Now that I’ve overcome that fear, one of my favorite things to do is to talk in front of people. I realized that once you can do something in front of people you enable yourself to have a louder message and in turn affect more people.
What challenges have you overcome in regards to operating your own business?
If you own a business and you aren’t able to navigate change, you’re not going to be successful. One of the biggest challenges we faced was in 2007 and 2008. The sales of large scale paintings I was frequently selling locally as well as within other cities plummeted from 100% to 20%.
How did you tackle this economic plight?
I started to make merchandise at a high quality product that was designed by me the artist or my studio that could be obtained by the mass audience such as; holiday ornaments, prints, images on merchandise. That was the way I reinvented my art business to become sustainable during this troublesome economic time. Now, diversity exists within my product line from my large fine art abstract paintings to merchandise that can be marketed through our online store.
Have you utilized social media aspects to reach a broader audience?
Yes, I grant credibility entirely to my husband and business partner Ryan. He introduced the business to the social media realm and I can’t imagine how our business today could compete in the marketplace without having a social media presence, on a colossal level. If you’re looking for something today- you aren’t going to go searching on foot, you are going to look in a search engine or on a handheld device. You have to be online, on social media, and searchable.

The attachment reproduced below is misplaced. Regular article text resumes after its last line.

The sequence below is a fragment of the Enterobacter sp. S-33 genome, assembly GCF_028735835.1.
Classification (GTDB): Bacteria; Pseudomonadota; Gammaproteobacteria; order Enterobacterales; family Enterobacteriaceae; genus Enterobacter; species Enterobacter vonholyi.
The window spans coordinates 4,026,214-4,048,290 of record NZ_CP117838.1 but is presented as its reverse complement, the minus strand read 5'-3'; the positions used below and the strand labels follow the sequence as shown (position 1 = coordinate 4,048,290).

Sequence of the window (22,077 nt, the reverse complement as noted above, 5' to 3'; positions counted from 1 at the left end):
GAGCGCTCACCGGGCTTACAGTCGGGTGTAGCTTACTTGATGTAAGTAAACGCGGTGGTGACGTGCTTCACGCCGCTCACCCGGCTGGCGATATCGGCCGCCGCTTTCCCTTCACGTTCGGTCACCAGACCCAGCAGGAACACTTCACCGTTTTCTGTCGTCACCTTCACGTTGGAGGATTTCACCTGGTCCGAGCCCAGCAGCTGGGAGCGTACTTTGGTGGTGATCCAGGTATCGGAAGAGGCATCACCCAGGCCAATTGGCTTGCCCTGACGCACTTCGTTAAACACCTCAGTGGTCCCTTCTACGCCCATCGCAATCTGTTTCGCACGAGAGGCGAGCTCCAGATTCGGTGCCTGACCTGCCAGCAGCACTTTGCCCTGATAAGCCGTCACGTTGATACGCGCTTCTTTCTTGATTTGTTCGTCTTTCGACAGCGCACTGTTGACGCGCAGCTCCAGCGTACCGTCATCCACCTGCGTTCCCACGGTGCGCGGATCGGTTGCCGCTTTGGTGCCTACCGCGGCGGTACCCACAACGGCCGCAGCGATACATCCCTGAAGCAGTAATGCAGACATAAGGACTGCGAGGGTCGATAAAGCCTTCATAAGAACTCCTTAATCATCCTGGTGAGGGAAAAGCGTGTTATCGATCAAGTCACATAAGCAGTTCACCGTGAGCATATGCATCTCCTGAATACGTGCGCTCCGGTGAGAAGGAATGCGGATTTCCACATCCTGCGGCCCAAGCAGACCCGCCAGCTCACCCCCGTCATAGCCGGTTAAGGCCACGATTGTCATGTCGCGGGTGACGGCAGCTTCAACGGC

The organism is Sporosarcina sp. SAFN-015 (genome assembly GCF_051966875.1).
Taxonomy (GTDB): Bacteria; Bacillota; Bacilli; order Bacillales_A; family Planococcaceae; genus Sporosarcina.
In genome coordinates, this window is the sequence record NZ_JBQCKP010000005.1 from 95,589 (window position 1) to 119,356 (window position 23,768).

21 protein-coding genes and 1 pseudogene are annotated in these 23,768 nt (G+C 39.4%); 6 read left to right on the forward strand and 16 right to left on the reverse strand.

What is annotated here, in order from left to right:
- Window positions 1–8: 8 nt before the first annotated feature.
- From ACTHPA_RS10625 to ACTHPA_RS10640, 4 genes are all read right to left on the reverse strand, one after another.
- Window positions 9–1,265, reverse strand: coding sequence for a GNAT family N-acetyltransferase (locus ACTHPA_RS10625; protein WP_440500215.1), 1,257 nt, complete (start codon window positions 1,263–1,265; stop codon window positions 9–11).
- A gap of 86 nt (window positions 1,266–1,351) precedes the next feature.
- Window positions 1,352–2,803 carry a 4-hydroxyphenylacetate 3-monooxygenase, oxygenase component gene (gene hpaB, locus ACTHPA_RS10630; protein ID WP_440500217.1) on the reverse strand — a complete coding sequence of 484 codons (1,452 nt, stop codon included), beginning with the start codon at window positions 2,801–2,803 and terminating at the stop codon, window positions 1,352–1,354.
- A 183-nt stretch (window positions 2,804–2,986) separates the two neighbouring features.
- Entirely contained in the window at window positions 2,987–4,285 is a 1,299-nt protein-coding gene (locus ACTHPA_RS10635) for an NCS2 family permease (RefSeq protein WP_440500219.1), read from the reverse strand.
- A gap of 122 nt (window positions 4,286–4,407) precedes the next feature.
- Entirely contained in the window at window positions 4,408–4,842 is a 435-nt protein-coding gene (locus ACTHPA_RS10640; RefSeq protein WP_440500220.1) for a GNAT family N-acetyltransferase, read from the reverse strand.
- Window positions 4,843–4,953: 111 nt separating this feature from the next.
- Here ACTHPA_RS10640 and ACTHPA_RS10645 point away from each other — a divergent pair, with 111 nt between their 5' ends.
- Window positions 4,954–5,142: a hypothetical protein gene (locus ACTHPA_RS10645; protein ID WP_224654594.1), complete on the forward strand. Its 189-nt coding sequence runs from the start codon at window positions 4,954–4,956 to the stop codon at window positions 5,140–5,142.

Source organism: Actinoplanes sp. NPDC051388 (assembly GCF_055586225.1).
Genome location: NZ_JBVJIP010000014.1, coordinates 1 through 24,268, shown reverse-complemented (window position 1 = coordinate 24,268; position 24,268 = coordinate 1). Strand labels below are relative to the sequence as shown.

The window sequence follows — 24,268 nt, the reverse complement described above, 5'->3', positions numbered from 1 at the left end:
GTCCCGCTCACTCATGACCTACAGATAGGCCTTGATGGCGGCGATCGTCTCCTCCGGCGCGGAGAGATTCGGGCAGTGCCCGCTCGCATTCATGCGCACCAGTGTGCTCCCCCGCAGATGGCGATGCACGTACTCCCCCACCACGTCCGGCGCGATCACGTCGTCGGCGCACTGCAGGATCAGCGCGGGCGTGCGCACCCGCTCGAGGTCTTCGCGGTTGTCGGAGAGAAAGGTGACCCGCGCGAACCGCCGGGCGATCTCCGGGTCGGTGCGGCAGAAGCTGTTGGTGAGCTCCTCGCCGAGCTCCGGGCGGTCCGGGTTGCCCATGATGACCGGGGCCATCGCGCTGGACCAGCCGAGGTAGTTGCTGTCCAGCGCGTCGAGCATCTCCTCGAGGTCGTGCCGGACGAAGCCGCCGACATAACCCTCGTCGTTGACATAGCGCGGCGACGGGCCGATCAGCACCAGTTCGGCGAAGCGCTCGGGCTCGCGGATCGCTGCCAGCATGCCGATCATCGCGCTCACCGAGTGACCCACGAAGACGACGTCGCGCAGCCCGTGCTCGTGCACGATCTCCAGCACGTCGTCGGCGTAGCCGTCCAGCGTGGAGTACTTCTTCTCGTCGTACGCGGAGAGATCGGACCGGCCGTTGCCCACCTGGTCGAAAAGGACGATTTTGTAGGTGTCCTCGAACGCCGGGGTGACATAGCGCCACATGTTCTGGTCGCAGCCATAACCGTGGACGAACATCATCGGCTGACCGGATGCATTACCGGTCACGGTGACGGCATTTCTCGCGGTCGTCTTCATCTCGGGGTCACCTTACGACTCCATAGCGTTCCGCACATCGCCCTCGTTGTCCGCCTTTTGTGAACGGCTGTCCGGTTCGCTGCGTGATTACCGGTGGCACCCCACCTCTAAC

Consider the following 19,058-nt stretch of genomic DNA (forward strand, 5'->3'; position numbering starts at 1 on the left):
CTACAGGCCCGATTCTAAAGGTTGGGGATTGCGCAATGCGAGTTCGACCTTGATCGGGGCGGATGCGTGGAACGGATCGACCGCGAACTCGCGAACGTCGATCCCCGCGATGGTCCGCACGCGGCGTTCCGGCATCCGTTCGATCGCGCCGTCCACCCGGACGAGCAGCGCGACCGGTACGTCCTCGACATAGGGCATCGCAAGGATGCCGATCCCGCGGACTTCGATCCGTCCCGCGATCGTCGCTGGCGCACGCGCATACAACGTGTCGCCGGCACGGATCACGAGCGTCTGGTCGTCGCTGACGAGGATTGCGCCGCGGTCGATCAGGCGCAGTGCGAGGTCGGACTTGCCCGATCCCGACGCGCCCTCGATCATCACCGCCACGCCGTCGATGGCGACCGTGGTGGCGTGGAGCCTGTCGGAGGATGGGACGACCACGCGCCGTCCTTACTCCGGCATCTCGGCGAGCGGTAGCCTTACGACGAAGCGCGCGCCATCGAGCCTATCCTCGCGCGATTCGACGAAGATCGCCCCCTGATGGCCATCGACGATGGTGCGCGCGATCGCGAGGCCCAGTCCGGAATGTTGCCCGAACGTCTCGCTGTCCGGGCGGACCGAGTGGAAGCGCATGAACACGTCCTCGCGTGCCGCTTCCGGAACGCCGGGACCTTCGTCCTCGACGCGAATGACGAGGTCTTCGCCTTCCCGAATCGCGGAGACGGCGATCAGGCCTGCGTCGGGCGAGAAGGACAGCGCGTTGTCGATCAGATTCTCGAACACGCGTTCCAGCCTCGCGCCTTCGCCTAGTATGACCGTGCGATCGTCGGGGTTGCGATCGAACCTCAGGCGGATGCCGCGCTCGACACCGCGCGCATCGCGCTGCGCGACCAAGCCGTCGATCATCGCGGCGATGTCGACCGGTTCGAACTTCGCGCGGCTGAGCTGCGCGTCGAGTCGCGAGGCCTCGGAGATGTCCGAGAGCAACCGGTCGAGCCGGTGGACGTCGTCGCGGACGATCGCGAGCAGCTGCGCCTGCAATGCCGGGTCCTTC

What advice do you have on being a great leader?
I think there are two ways you can lead or be a leader. One is by intimidation which is demeaning to people and the other way you can lead is by example. I believe leading by example is a reinforcing type of leadership that empowers people and creates leaders within your organization. If you are a leader by intimidation, it demeans people and it doesn’t help them or your organization achieve its mission. As soon as that intimidating leader leaves the room, the people that work for them have no respect and they want to go the opposite way. When you are a leader by example you operate as a family and you are only asking people to do things that you have done and that you would do again.
Do you think this mentality strongly influenced your establishment of your Artist Escapist Mentorship Program?
Absolutely. One thing I definitely do with the mentorship program is: lead by example. If I’m asking them to scrub the toilet- it’s only because I did it before they were there. You need to be immersed within all facets of challenges for a career as different as being a full time artist because you will need to learn how to wear all hats; a jack of all trades. Any great leader it’s always a story of starting at the very bottom. Books are written and people want to hear about individuals who elevated to the very top through hard work and perseverance. A big part of the artist mentorship program is to do things as we would want to have done and do reinforce the good of the artist and never focus on the parts that need to be strengthened or be critical of them.
What are your goals for the future, both personally and for the gallery?
My goals for the future, personally, is to be ready 30 minutes before an event so I can enjoy the event. I know this sounds simple, but that really is the way to really appreciate things more, is to have a breath before things get going. Regarding the business, I am just excited to see what the future holds. I am working to bring other artists along the road with us because that is the true way to have a great foundation. You don’t want to be the only person playing on a Monday. You want a lot of friends with you and that’s what this mentorship program will do is empower them to be full time artists who are not controlled by a job or someone else, but by themselves.